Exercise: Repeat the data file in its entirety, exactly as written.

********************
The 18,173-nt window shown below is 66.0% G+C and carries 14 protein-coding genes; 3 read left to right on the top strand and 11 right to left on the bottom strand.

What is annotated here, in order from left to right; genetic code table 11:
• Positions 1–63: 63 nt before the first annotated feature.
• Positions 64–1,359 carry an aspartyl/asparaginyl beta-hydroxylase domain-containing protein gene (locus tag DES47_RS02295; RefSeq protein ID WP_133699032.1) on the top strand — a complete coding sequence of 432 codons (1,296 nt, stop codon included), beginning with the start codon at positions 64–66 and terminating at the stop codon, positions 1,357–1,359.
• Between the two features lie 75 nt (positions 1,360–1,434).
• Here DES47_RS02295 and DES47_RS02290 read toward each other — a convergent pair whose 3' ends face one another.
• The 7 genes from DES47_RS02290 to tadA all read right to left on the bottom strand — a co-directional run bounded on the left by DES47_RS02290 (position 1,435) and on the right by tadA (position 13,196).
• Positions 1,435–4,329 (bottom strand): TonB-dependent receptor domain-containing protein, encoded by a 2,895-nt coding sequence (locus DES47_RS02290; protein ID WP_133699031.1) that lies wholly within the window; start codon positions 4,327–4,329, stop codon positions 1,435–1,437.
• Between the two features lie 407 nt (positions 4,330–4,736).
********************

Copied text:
The 18,173-nt window shown below is 66.0% G+C and carries 14 protein-coding genes; 3 read left to right on the top strand and 11 right to left on the bottom strand.

What is annotated here, in order from left to right; genetic code table 11:
• Positions 1–63: 63 nt before the first annotated feature.
• Positions 64–1,359 carry an aspartyl/asparaginyl beta-hydroxylase domain-containing protein gene (locus tag DES47_RS02295; RefSeq protein ID WP_133699032.1) on the top strand — a complete coding sequence of 432 codons (1,296 nt, stop codon included), beginning with the start codon at positions 64–66 and terminating at the stop codon, positions 1,357–1,359.
• Between the two features lie 75 nt (positions 1,360–1,434).
• Here DES47_RS02295 and DES47_RS02290 read toward each other — a convergent pair whose 3' ends face one another.
• The 7 genes from DES47_RS02290 to tadA all read right to left on the bottom strand — a co-directional run bounded on the left by DES47_RS02290 (position 1,435) and on the right by tadA (position 13,196).
• Positions 1,435–4,329 (bottom strand): TonB-dependent receptor domain-containing protein, encoded by a 2,895-nt coding sequence (locus DES47_RS02290; protein ID WP_133699031.1) that lies wholly within the window; start codon positions 4,327–4,329, stop codon positions 1,435–1,437.
• Between the two features lie 407 nt (positions 4,330–4,736).